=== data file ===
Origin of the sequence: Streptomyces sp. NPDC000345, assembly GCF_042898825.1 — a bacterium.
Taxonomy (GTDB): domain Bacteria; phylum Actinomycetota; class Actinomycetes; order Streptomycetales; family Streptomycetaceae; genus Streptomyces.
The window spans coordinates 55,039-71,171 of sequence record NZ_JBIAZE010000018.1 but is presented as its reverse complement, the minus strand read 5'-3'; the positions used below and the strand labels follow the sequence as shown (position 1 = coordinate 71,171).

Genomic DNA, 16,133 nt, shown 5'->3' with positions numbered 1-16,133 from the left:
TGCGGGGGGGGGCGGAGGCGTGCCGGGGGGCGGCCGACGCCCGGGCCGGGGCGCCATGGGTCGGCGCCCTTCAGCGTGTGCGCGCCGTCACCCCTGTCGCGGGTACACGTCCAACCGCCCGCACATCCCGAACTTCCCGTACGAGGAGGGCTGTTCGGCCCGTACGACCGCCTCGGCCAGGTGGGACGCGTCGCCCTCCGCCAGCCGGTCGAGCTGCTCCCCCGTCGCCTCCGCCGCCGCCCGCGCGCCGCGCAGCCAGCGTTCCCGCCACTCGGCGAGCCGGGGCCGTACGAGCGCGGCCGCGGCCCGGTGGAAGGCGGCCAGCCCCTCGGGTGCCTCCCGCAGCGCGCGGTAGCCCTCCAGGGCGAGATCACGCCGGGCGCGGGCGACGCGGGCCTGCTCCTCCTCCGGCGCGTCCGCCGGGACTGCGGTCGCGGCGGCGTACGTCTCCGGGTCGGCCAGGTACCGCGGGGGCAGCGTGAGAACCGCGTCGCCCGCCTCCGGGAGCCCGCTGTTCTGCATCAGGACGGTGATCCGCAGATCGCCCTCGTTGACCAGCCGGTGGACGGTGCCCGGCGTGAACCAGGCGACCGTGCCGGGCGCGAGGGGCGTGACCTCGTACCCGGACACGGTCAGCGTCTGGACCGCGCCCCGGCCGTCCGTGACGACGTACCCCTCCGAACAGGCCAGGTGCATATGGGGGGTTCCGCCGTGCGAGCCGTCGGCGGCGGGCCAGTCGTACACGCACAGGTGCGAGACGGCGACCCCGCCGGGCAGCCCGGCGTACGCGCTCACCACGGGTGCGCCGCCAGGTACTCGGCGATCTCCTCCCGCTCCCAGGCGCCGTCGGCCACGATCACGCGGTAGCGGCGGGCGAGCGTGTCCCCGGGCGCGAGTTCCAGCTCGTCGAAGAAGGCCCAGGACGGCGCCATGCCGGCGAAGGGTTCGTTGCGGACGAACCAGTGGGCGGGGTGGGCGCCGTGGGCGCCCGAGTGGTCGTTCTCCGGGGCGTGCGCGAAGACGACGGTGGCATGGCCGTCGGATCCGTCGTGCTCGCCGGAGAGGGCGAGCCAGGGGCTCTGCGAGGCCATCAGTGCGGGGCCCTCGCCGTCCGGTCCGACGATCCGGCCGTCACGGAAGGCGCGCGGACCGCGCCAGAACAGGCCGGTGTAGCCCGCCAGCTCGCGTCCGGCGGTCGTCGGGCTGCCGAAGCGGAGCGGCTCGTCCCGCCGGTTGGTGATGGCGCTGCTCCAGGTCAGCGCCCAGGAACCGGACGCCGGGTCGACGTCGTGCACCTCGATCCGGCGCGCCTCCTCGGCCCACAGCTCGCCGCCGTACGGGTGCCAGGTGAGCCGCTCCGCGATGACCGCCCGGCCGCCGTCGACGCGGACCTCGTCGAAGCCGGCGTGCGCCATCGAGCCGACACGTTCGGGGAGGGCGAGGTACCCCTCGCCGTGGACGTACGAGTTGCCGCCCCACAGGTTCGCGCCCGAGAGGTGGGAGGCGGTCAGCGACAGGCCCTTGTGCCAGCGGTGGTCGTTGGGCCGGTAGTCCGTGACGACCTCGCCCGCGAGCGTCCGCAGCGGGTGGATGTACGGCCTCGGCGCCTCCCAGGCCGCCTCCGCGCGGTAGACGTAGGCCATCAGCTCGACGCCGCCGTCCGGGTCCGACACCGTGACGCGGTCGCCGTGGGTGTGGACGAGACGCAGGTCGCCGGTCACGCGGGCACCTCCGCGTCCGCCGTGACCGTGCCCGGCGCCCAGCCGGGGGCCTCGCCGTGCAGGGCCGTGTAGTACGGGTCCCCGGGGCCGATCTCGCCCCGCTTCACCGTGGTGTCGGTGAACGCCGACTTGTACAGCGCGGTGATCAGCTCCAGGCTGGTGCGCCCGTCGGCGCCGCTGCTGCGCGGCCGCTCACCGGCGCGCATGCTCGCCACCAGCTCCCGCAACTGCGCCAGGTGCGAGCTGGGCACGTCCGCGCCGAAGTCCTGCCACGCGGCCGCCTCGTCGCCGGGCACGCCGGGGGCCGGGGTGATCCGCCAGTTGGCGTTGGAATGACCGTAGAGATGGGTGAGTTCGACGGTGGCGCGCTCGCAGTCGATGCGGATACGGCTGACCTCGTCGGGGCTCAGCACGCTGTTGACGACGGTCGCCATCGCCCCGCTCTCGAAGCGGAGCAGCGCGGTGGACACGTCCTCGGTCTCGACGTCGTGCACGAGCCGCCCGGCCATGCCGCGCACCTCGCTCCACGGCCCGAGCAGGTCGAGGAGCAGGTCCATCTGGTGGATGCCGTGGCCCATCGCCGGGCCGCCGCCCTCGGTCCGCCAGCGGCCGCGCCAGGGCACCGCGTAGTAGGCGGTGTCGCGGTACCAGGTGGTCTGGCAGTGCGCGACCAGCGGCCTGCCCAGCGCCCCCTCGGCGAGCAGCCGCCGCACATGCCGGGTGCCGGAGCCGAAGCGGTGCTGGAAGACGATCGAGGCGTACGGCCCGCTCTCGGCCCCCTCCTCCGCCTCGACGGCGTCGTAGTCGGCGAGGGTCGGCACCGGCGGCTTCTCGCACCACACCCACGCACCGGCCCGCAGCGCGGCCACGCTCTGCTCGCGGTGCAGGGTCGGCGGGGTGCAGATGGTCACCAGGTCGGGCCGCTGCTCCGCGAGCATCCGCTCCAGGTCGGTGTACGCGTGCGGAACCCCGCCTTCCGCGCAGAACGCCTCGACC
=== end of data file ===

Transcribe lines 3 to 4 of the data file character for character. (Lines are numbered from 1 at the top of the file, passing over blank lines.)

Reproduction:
The window spans coordinates 55,039-71,171 of sequence record NZ_JBIAZE010000018.1 but is presented as its reverse complement, the minus strand read 5'-3'; the positions used below and the strand labels follow the sequence as shown (position 1 = coordinate 71,171).

Genomic DNA, 16,133 nt, shown 5'->3' with positions numbered 1-16,133 from the left: